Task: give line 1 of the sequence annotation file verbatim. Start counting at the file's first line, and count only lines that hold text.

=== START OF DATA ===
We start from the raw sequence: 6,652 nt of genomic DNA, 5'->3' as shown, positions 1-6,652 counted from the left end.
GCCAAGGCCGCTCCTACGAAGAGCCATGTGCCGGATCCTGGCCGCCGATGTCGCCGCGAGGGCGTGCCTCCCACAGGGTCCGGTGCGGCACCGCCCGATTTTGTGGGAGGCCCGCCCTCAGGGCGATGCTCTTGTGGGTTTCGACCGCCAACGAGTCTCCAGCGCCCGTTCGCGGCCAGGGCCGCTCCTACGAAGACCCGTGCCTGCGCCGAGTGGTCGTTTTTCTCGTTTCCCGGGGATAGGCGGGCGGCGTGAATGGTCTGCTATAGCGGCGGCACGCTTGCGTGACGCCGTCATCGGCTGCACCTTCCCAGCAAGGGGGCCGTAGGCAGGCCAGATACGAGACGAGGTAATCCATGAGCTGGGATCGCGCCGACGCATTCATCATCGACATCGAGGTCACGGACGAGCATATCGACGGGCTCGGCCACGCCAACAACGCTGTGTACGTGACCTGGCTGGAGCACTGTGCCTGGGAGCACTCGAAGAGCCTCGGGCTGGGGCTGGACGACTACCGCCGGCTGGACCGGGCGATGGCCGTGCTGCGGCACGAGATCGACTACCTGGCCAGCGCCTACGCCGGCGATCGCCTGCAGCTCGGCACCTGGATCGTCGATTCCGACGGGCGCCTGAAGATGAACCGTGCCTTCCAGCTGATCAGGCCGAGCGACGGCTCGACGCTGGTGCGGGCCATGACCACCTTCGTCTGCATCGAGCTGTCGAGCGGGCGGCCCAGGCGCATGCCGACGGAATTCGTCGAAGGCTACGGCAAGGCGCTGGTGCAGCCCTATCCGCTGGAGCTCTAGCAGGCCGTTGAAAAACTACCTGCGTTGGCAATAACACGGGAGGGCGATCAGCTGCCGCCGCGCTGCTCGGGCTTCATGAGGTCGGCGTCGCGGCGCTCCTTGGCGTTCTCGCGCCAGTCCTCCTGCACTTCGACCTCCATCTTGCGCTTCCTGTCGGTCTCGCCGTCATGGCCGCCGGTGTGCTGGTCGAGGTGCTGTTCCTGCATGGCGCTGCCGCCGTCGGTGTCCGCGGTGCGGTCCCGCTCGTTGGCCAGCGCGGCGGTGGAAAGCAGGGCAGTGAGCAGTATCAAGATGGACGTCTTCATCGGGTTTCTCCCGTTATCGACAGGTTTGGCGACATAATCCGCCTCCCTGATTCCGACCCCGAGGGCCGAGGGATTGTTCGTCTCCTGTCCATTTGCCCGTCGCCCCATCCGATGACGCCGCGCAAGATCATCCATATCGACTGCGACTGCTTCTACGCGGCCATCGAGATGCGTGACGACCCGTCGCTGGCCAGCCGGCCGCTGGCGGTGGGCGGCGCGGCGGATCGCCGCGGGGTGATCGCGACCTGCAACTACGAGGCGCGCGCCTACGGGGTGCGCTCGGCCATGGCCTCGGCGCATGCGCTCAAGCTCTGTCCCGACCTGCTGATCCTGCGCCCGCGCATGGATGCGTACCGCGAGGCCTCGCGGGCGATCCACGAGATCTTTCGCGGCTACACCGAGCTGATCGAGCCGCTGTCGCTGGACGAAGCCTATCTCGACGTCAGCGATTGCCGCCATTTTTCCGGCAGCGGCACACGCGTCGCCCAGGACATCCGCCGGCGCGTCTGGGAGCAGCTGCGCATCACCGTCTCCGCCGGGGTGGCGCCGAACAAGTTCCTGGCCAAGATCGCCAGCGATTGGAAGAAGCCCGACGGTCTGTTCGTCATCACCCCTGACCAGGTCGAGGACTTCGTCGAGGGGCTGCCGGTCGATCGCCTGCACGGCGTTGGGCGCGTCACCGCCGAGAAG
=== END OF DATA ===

We start from the raw sequence: 6,652 nt of genomic DNA, 5'->3' as shown, positions 1-6,652 counted from the left end.